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Questions about hiking the Camino without mobile Internet access

raonaid

New Member
Camino(s) past & future
Camino Frances 2019
I am planning on hiking the Camino Frances in May/June. I don't plan to bring a cell phone. I don't wish to be persuaded otherwise, nor am I expressing judgement for those who find their mobile phones enhance their experience. (I know I'm unusual -- I rarely use a cell phone in my home country. I prefer being disconnected when I'm out and about. So, I'm used to being without a phone, and I'm not worried about the adjustment.)

However, I am wondering about the following:

1. Is there anyone these days who is like me and hikes the Camino with no cell phone?

2. I heard there used to be computers for pilgrims accessing email/Internet at some auberges, but now they are becoming less common. I'm thinking of trying to check my email once a week. How hard will that be without a smartphone? How common are public computers these days in auberges, cafes, and/or public libraries?

Thanks for any input.
 
Camino(s) past & future
Lourdes/Burgos/SdeC (train) 1977; CF 12,15,17; Finisterre 17; Lourdes/Aragones 18; Meseta again 2019
There were still some internet cafes when I walked the CF in 2012. But I saw none in 2015, 2017 or 2018.

Good luck, btw -- some of us just don't have the option of walking without our cell phones, sigh!
 

Via2010

Active Member
Camino(s) past & future
06/07 & 12 Camino Francés, 08-10 Via de la Plata, 13/14 & 17 Camino Portugués, 18 Camino Primitivo
I do not bring my smartphone either, though I take an older mobile phone to make occasional calls home, reserve a room if necessary or sometimes call for the keys of the albergue (not on the Camino Frances).

I think most of the albergues which you can reserve via internet will still have a computer in their office, so you can try to persuade the hospitalero to allow you to check your e-mail. Some Tourist-Information-Offices also allow you to use their computer to check your return-flight, cancel your train etc...

When I stayed at the Seminario Menor last June they still had these computers where you pay 1 € for 20 min internet-access. So there are still a few of them left.
 

RJM

Veteran Member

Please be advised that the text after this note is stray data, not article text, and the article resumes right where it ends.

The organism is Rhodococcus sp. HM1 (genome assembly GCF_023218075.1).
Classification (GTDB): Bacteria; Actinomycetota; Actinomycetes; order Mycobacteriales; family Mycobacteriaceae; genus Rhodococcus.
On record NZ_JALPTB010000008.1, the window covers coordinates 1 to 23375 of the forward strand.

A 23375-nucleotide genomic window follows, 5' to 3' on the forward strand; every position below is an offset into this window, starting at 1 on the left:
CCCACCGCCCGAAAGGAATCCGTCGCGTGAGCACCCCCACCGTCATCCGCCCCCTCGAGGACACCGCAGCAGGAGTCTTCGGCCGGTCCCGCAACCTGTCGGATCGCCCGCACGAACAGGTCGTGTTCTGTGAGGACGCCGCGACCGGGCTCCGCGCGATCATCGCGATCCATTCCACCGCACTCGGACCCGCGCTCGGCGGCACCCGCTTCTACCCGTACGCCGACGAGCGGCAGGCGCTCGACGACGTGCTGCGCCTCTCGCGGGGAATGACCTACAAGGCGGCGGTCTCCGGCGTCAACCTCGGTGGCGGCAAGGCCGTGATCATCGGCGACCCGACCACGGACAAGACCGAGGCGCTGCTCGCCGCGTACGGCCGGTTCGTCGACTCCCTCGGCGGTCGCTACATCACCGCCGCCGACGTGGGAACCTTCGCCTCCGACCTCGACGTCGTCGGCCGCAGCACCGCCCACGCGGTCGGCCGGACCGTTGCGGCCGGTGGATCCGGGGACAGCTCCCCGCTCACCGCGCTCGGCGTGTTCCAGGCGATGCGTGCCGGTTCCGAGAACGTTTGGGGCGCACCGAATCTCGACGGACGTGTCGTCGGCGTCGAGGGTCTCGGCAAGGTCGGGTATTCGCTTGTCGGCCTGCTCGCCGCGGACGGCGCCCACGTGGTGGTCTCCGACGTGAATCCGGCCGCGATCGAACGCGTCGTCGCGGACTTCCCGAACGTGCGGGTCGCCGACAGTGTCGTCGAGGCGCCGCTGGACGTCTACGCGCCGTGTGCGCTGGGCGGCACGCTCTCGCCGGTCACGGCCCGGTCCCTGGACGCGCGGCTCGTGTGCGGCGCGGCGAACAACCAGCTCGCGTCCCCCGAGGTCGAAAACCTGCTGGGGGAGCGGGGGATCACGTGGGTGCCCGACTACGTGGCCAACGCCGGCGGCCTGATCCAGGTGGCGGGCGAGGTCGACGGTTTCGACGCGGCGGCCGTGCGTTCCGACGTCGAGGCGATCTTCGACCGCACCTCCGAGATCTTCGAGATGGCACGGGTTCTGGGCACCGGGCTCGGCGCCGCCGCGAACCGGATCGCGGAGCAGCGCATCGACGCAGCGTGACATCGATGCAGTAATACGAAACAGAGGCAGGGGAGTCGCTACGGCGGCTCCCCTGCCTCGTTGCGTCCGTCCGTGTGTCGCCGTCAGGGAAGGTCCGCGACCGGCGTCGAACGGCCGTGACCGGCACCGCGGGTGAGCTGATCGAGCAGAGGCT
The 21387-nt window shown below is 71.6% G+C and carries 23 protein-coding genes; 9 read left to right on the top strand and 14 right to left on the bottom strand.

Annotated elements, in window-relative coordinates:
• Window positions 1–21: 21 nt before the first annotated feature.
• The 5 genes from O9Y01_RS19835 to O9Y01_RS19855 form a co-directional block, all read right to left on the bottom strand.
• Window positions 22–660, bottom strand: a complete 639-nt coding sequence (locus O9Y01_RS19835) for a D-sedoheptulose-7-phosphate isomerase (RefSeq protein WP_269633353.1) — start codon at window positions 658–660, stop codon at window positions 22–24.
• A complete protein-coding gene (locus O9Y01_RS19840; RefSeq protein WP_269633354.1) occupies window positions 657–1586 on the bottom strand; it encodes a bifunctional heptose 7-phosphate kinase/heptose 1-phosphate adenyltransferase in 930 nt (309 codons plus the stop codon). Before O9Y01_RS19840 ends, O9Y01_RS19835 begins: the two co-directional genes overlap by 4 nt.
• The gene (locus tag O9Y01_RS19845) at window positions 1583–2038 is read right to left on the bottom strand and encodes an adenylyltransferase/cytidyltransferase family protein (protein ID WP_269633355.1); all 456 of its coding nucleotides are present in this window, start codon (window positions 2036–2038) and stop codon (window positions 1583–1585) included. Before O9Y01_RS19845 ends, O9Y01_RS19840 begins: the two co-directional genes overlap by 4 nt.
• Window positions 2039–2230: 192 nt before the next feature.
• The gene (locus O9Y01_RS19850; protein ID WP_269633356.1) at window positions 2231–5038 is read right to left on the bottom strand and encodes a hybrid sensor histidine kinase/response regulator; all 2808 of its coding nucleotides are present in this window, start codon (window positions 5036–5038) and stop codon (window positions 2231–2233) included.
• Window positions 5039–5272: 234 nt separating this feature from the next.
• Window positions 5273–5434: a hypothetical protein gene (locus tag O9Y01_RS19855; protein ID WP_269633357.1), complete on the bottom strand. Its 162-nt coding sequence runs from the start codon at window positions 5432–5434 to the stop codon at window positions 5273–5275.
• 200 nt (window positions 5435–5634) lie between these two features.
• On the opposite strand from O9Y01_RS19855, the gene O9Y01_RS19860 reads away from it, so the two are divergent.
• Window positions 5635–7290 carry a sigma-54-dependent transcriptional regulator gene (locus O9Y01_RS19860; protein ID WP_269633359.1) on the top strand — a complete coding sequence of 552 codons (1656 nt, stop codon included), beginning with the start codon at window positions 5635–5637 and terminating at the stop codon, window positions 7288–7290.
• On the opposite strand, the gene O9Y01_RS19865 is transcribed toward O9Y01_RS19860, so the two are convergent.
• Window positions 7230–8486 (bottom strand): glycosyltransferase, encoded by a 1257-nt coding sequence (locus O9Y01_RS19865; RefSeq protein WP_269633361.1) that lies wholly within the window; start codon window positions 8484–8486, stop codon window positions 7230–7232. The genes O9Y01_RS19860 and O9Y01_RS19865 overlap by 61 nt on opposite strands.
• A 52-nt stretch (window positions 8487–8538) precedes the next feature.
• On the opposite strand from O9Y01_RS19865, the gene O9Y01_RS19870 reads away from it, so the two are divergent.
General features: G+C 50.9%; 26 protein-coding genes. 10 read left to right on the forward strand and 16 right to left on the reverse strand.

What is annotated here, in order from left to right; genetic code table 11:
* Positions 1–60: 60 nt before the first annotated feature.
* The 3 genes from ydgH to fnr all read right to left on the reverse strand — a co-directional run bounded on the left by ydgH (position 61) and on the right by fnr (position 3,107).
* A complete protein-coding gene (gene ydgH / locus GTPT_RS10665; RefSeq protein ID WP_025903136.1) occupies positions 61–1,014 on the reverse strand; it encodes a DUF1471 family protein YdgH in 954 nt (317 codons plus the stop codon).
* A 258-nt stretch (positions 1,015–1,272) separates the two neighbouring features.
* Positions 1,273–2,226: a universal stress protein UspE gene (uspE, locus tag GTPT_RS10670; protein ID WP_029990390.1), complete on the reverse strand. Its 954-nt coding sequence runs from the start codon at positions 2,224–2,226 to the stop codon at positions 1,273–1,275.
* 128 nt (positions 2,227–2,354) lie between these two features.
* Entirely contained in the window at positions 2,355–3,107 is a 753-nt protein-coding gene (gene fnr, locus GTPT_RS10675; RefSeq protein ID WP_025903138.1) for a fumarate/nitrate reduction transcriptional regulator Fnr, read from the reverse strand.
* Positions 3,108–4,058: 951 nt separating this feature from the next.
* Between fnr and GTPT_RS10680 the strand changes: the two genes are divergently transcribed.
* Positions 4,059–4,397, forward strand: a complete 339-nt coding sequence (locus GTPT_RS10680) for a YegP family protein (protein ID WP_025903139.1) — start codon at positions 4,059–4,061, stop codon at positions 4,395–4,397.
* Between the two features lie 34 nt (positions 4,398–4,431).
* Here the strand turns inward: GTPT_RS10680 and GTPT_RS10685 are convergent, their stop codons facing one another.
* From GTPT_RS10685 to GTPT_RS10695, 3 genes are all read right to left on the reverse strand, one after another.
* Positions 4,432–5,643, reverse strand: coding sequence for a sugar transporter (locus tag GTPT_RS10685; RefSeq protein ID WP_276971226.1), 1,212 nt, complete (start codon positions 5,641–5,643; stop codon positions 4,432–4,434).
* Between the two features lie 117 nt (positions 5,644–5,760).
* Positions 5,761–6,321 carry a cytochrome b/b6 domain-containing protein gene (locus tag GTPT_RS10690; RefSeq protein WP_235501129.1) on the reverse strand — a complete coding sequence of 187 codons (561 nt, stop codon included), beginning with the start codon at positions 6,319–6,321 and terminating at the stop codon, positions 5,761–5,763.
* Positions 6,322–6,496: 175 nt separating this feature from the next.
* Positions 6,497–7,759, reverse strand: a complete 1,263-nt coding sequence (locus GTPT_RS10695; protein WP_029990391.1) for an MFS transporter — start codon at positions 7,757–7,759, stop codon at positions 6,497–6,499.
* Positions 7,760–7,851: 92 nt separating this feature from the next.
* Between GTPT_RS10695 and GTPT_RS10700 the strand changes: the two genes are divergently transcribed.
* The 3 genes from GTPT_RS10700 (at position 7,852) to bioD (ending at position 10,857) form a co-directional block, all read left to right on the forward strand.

Camino(s) past & future
A few times
No problem walking the Camino without a cell phone. Many pilgrims do and I find it silly when I see pilgrims just hanging around the albergues all afternoon, noses buried in a device whilst outside is a glorious day/night with places to see. You will have problems locating an internet cafe or finding consistent albergues that have a PC available. They are there, but rarer and rarer these days, and you certainly do not want to waste time roaming about looking for one. So many better things to do on the Camino.
Perhaps if you have one, or know someone that has one and can give or loan it to you, just bring a smart phone that's not being used anymore with you, and simply use it to check internet once a week or so. It could also double as a camera. Seems like everyone has unused ones these days that are perfectly serviceable in the roll of camera/internet only. I have a shoebox with 4-5 of them in it I no longer use having replaced them with newer ones that my provider dangles in front of me at low cost.
 

tomnorth

Veteran Member
Camino(s) past & future
Camino Frances: September 24 - October 31 (2015); February/March (2020)
If you want to be disconnected but wish to be able to connect occasionally, here is an option. Bring your mobile phone but turn off cellular data and keep it powered off. You could even remove the SIM card, making it a WiFi only device. Only turn it on at those once a week times when you want to check email. Keep it buried in your pack. Internet cafes have pretty much gone the way of the dodo bird.
 
Camino(s) past & future
Camino Frances, 2015
In 2015 I did use a public computer in Astorga's library. Later, in Santiago, Peg kept our tablet while I walked to Finisterre. We kept in touch by email. A hospitalera lend me her personal laptop for a bit one night and the next albergue had a coin operated PC. It was the only one I saw in an over 60 day camino.